Any fans still wallowing in shock over Dale Earnhardt Jr. missing the cut for the 2007 Chase for the Nextel Cup had best get over it. NASCAR's postseason gets under way this Sunday with the Sylvania 300 (1 pm/ET, ABC), in Loudon, New Hampshire, and it looks to be the most jarringly competitive last 10 races since the Chase format began in 2004. The field of 12 (an increase this year from the customary 10) is rife with former winners, led by defending champ Jimmie Johnson, who's entering the Chase with great momentum.
Johnson won the last two races of the "regular" season — not to mention notching top-five finishes in five of the last six contests. Still, he must contend with fellow ex-titleholders Jeff Gordon, Tony Stewart, Kurt Busch and Matt Kenseth. Stewart, who won his second Cup trophy in 2005 but missed the Chase cut last season, is understandably hungry, and after not qualifying last season, he feasted on the field, winning three of the last 10 races.
Still, it's hard to argue with Johnson. "Momentum is important in this sport in particular, and he has to be looked at as a favorite," says Dr. Jerry Punch, an ESPN/ABC NASCAR analyst who'll be covering the last 10 races, beginning Sunday afternoon at the New Hampshire International Speedway. Adds Punch's coanalyst Rusty Wallace, "Jimmie's very good at the short tracks, and you're coming up [on one] at Loudon; and he's also won at Dover," site of the Sept. 23 race. In three years since the Chase format began, in fact, nobody's come close to Johnson's Chase win total of seven.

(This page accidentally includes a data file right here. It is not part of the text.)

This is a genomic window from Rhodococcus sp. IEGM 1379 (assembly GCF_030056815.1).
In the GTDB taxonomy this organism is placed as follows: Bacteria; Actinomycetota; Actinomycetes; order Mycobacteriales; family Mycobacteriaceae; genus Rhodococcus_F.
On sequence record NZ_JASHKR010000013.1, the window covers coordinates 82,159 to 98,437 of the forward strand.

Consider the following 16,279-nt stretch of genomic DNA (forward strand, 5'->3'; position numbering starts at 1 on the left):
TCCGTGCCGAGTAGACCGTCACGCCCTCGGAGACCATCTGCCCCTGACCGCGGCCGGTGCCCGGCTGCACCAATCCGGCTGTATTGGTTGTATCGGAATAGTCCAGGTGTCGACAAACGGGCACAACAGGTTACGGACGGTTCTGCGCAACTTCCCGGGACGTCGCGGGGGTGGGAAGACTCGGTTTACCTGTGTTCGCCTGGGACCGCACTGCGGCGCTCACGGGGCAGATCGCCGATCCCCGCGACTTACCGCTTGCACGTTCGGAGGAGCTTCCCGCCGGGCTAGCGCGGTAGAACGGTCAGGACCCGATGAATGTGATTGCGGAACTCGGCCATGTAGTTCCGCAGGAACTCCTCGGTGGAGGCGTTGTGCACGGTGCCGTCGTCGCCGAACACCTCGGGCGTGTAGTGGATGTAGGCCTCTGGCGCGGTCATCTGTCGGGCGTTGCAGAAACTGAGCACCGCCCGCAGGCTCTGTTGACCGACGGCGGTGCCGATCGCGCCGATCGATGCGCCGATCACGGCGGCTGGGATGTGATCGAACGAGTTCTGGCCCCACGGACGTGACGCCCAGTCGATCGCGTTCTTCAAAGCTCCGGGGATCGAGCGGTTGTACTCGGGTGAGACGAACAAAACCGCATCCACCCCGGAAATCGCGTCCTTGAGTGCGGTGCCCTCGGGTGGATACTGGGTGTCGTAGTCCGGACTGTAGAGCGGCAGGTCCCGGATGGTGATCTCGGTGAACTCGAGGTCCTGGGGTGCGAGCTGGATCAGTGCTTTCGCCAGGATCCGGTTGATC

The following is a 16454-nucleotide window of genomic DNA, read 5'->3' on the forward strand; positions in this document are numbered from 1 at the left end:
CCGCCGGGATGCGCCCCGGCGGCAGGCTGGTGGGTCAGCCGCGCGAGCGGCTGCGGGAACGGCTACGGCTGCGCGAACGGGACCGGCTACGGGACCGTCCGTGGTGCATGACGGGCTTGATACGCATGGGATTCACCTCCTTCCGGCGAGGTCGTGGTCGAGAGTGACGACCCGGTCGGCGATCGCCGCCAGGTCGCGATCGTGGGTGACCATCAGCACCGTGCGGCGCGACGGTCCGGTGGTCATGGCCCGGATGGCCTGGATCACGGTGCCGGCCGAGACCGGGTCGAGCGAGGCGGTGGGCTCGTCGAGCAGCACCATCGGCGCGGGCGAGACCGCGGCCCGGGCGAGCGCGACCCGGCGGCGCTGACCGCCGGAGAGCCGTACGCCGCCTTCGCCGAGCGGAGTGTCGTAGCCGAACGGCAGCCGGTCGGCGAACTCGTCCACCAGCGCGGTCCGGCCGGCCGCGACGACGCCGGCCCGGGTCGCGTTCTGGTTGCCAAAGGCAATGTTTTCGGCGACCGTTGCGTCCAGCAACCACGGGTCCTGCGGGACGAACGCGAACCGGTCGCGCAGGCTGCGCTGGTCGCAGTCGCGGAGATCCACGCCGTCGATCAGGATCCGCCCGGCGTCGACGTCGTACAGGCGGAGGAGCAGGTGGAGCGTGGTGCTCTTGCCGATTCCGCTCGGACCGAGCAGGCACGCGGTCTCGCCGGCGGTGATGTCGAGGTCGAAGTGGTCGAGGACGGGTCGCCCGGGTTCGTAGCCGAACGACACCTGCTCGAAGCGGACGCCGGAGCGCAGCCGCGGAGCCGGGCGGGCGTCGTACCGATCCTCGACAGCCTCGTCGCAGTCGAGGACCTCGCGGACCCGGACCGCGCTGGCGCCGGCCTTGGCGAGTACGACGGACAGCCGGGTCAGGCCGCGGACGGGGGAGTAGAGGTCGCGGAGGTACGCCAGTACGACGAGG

But the theme of this Chase may well be guys out to prove something. Carl Edwards, a lock for the Busch-series title, wants both championships. Gordon, who led the standings for most of the season, hasn't won a Cup title since 2001 and he's tired of all the talk that he's never going to win his fifth. Busch would love to be the first driver to win titles for two different team owners since Terry Labonte in 1996; his brother Kyle would get some vengeful glee from beating fellow Hendrick Motorsports Chasers Johnson and Gordon before shipping out next year to Joe Gibbs Racing. Kevin Harvick, this year's Daytona 500 champ, is looking to rebound from an otherwise subpar season. And Denny Hamlin, last year's top rookie and winner of July's race in Loudon, wants to prove he's more than just the second-best Gibbs driver.
To do that, he'll have to go through teammate Stewart, who still leads the Chase field in angry determination. "I remember in 1992, Dale Earnhardt Sr. and I both missed the top 10; we got our butts kicked and we didn't like it," Wallace recalls. "That's what happened to Tony Stewart last year. Dale and I both came back with a vengeance the next year; he won the title and I won 10 races and finished second. I think Tony's the guy that's gonna win this title."
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